Dr. David Wong, left, Heather Mullen and Dr. Des Colohan, right, of the Medical Society of P.E.I. speak to the MLAs on the health and social development committee Tuesday about the growing rate of prescription drug addiction in P.E.I
The growing rate of prescription drug abuse and addiction in P.E.I. is being aggravated in part by doctors over-prescribing opiates, say the associations representing physicians and pharmacists in the province.
The Medical Society of P.E.I. and the P.E.I. Pharmacist’s Association appeared Tuesday before the provincial health and social development committee.
It has been examining the growing problem of opiate addiction in the province.
Dr. David Wong, a pediatrician who practices at the Prince County Hospital, said he has seen an increase in newborns with neonatal withdrawal syndrome – babies born to mothers addicted to opiates.
“Within 24 to 48 hours we would be dealing with a baby that is crying inconsolably, screaming and vomiting and cannot coordinate to feed from a bottle or nurse from the mother,” Wong said.
“We as pediatricians had to learn very quickly, ‘What do we do with that?’ Because we never dealt with that before.”
Both he and Dr. Des Colohan, a pain management specialist, told the committee there has been a movement in the medical community over the last few years to do more to treat chronic pain.
This has been positive for patients suffering with severe pain for extended periods.
But both doctors acknowledged some physicians, in P.E.I. and across the country, are over-prescribing opiates in their treatment of some of these conditions.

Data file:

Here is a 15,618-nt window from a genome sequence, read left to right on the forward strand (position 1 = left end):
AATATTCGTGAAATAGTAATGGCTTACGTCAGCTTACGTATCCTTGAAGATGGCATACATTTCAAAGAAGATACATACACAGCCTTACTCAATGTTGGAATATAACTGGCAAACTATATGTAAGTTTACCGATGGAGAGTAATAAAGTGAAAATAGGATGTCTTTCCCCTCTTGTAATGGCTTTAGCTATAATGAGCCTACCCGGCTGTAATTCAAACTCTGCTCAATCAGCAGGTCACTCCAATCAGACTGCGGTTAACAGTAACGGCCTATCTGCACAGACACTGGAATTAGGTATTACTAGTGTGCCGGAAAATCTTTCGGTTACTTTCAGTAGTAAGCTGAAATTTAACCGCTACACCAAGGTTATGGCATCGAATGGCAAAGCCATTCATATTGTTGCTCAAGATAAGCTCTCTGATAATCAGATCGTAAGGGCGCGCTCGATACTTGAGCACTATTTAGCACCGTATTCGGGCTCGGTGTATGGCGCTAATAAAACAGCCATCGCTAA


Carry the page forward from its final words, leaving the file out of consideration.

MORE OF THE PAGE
“There’s been a major push across North America in the pain community to stop under-treating chronic pain… (this) has translated into using more potent drugs, particularly the opiates,” Colohan said.
“It may very well be that pendulum has swung too far.”
Erin MacKenzie, executive director of the Pharmacist’s Association said she sees first hand many Islanders being given too many of these potent opiates through valid prescriptions.
“I have a patient that I have in mind right now who leaves the pharmacy with 720 hydromorphone 2-milligram tablets a month,” MacKenzie said.
“That certainly is not best practice.”
The pharmacists suggested government legislate that doctors must consult the Drug Information System before prescribing opioids. The DIS is already mandatory for pharmacists, but not doctors in P.E.I.
They also asked the MLAs to make it law that doctors have to specify what the drug is being prescribed for when writing an opiate prescription.
“That would help me as the pharmacist to provide better expert opinion on the appropriateness of that dosing, duration and therapy for that particular patient,” MacKenzie said.
Both the Medical Society and the Pharmacist’s Association brought up the often large volume of pills Islanders can get from some dentists for extractions.
MacKenzie suggested limits be put on the number of pain pills given out for certain types of conditions.
Both associations also stressed the need for more education – for physicians, children in schools and for the entire Island community about the risks and dangers of abusing these drugs.
Wong told the committee he believes this education should also be geared specifically to seniors. He says he has heard of some elderly Islanders who sell their pills to drug dealers who sit and wait at the doors of pharmacies, offering good money to emerging seniors, many of whom are struggling financially.
The committee is travelling New Brunswick on Thursday to tour the Portage youth addictions facility, where many P.E.I. teens receive treatment.
Meanwhile Health Minister Doug Currie says he will finally release the long-awaited mental health and addictions report and government’s plan to address what has been called an epidemic of drug addiction in P.E.I.
The report will be released Nov. 1st.